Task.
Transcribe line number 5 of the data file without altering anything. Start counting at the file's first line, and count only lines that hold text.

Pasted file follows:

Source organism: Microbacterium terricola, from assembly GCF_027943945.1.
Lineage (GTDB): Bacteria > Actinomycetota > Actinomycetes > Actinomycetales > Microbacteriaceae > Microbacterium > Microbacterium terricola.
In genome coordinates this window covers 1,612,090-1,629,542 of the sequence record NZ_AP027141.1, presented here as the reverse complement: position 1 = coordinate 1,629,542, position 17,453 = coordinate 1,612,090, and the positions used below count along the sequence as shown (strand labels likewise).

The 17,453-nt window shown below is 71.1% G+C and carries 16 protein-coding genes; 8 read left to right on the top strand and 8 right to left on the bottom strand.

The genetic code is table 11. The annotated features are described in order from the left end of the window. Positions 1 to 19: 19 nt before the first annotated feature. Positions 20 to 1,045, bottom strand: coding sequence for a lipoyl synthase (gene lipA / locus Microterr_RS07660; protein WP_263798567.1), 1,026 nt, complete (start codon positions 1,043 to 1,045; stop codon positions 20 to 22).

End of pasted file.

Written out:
The genetic code is table 11. The annotated features are described in order from the left end of the window. Positions 1 to 19: 19 nt before the first annotated feature. Positions 20 to 1,045, bottom strand: coding sequence for a lipoyl synthase (gene lipA / locus Microterr_RS07660; protein WP_263798567.1), 1,026 nt, complete (start codon positions 1,043 to 1,045; stop codon positions 20 to 22).